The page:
Our discoveries

• The Parliament district and especially de Hofvijver (the Court Pond) at the foot of the houses of Parliament. The Prime Minister’s Office is located in a small tower directly overlooking the pond. Right next to the Parliament, you’ll find one of the country’s most famous art museums: het Mauritshuis

• Not far from the houses of Parliament – het Lange Voorhout, with its antique market, and the little streets behind the exclusive Hôtel des Indes.

• The pedestrian city center, with its luxury boutiques near Paleis Noordeinde (the royal palace) and more trendy and cool shops near de Grote of Sint-Jacobskerk (the Great or St. James’ Church).

• The Passage: this neo-Renaissance-style shopping gallery is the oldest shopping center in the Netherlands, dating back to 1885.

• The façade and interior of The Sting department store

Rotterdam

One of the Netherlands’ most modern cities – located by the Nieuwe Maas river. The architecture is almost entirely contemporary, because of the massive bombings the city endured during WWII. Rotterdam is particularly dynamic and is constantly reinventing itself.

Our discoveries

• De Kubuswoningen (Cube houses): these purposely wonky-looking, cube-shaped houses, as well as the pencil-shaped building Het Potlood, were designed by architect Piet Blom. 

• Markthal: the largest market hall in Holland. This indoor market serves a double function – both commercial (with market stalls and restaurants) and residential (with apartments on the upper floors). Inside the building, the ceiling and walls are entirely covered with a massive mural depicting fruit, vegetables and grains.

• De Erasmusbrug (Erasmus bridge): this cable-stayed bridge has become one of the city’s icons. It’s almost as tall as Strasbourg Cathedral (the bridge is 139 m and the Cathedral spire is 142 m). We recommend crossing the bridge on foot.

• The Wilhelminapier peninsula. After the bridge, take a right on the peninsula and walk along the waterfront. If the weather permits, have a seat on a bench in the sunshine and watch the boats glide by. 

• For a little treat: enjoy an afternoon tea at Hotel New York (at the very end of the Wilhelminapier). This hotel used to be the main office of the Holland-America Line, which ran cargo and passenger ships between Rotterdam and New York.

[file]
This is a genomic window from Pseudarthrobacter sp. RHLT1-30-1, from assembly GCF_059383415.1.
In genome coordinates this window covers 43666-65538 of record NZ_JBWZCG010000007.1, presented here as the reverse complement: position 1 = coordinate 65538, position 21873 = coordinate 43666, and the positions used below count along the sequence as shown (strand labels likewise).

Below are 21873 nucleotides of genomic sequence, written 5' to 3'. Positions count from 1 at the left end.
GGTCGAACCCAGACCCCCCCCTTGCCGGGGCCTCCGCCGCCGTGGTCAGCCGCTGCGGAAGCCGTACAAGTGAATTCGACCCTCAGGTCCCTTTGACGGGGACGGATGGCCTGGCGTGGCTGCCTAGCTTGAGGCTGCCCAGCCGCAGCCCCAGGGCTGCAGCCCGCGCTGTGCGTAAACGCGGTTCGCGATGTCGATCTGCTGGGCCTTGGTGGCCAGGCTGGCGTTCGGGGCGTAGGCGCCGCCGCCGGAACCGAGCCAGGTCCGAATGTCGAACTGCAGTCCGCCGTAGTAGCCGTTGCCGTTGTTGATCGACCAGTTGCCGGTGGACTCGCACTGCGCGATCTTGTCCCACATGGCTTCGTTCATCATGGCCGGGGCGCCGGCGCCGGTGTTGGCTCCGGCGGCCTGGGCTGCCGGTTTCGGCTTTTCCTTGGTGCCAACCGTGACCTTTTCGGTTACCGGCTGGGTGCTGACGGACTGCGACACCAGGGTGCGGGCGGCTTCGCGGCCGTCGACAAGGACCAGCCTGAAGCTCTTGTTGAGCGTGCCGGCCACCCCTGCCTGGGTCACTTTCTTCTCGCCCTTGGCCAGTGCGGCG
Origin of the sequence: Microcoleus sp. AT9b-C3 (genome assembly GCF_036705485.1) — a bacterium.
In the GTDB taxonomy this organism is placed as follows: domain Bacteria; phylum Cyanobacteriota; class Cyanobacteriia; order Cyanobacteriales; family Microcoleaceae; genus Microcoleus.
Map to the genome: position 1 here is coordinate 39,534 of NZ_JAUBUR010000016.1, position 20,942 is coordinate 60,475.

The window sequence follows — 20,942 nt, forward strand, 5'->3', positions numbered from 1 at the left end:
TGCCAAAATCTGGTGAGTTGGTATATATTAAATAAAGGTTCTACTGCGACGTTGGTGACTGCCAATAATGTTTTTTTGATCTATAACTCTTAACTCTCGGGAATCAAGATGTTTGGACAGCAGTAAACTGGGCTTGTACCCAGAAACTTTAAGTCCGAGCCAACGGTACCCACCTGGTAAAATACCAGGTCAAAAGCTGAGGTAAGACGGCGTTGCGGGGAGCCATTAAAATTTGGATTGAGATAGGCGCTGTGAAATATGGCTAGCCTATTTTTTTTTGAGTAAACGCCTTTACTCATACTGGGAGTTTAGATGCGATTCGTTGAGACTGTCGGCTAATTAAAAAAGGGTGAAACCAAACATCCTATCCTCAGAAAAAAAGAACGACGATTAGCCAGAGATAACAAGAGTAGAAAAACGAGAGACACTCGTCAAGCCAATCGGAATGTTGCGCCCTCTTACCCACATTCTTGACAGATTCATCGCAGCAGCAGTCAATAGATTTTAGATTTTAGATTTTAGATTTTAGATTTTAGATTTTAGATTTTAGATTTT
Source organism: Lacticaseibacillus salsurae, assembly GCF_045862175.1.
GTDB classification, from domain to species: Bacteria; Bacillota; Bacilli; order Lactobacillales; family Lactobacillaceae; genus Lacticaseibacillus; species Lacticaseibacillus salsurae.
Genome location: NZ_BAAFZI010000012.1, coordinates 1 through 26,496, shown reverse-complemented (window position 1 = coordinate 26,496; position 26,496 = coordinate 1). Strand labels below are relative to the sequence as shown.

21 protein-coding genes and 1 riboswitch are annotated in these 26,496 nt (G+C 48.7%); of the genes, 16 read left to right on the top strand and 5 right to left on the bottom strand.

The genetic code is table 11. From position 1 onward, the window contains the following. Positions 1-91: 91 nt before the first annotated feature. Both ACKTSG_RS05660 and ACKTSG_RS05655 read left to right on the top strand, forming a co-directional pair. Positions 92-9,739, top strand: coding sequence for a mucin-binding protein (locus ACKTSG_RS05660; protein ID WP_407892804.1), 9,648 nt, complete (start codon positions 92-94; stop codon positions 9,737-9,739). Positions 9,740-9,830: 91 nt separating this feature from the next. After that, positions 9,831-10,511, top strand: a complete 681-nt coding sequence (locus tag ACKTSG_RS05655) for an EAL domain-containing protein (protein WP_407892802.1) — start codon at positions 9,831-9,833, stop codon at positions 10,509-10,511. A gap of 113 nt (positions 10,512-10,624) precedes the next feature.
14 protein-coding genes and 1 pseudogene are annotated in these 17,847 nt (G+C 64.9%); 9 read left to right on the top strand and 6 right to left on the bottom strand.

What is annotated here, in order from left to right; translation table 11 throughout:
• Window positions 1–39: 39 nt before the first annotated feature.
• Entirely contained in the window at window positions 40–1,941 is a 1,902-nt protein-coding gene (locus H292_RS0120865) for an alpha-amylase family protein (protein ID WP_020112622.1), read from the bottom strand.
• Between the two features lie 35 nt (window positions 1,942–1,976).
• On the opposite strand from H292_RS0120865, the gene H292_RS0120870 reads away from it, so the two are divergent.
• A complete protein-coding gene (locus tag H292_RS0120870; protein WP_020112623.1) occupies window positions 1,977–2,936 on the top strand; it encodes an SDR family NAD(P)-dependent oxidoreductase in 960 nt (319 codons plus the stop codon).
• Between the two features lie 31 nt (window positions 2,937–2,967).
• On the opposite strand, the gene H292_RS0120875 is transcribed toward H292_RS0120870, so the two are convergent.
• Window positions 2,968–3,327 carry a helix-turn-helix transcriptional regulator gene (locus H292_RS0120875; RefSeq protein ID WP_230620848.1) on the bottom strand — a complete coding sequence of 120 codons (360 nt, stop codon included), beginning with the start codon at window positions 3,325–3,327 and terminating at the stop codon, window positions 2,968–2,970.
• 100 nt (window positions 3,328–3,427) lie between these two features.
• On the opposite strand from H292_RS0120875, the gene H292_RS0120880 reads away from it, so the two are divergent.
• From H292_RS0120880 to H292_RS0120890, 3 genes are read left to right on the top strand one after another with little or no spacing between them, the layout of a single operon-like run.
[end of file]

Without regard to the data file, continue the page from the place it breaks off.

Delft

The city where Vermeer lived, and birthplace of the blue and white Royal Delft pottery that carries its name.

Our discoveries

• Het Prinsenhof (the prince’s court): the former residence of William the Silent, Prince of Orange in the 16th century, is a puzzle of ancient buildings, archways and little gardens

• Het Stadhuis: Delft’s Renaissance style city hall in the market square

• De Oostpoort: The Eastern gate (from the early 15th century) with its two Brick Gothic towers and drawbridge

• De Voldersgracht: a canal lined with flowers and picturesque houses.

Gouda 

This town is famous for its cheese, yet underestimated for its charming streets and canals.

Our discoveries

• Het Stadhuis: Gouda’s city hall is known for its characteristic red and white shutters. One of the oldest city halls in the Netherlands

• The cheese market: To buy some very goud-a cheese, head to the cheese market – every Thursday morning from April to August (if the context allows for it). Don’t forget to bring cash! 

• The canals, which are perhaps more unspoiled than in Amsterdam, are lined with quaint houses and shop fronts reminiscent of the 19th century (antiques shops, wine and liquor stores, bookshops …).

• The neighborhood around Sint-Janskerk (St. John’s Church). The church is the longest in the country, and famous for its stained-glass windows.

Zandvoort

One of the few towns in the Netherlands where you can walk along the North Sea on a paved promenade or directly on the sand (and relax on the beach if the weather is nice enough). In the off season, it’s a lot calmer in Zandvoort than in Scheveningen, the seaside town next to The Hague.

Amsterdam

The vibrant capital – a labyrinth of bricks and water.

We’d had the opportunity to experience several of the city’s must-see sights during previous trips (the Rijksmuseum, the Van Gogh Museum, the Albert Cuyp market, the flower market, Dam Square, Anne Frank’s house …). This time however, we made the most of the wonderful weather and went on a very long walk, thereby avoiding waiting in line for different tourist attractions:

• We pretended to get lost for hours in the maze of canals and side streets, taking in the buildings in Jordaan (the neighborhood around Prinsengracht, Keizersgracht, Westerkerk, and Magere Brug)

• Strolled and relaxed in Vondelpark, a massive green lung in the heart of the city

• Went shopping around Spuistraat

• Admired the colorful façades in Damrak

Shopping tip: Many shops and stalls in the Netherlands only accept Dutch debit/credit cards or cash.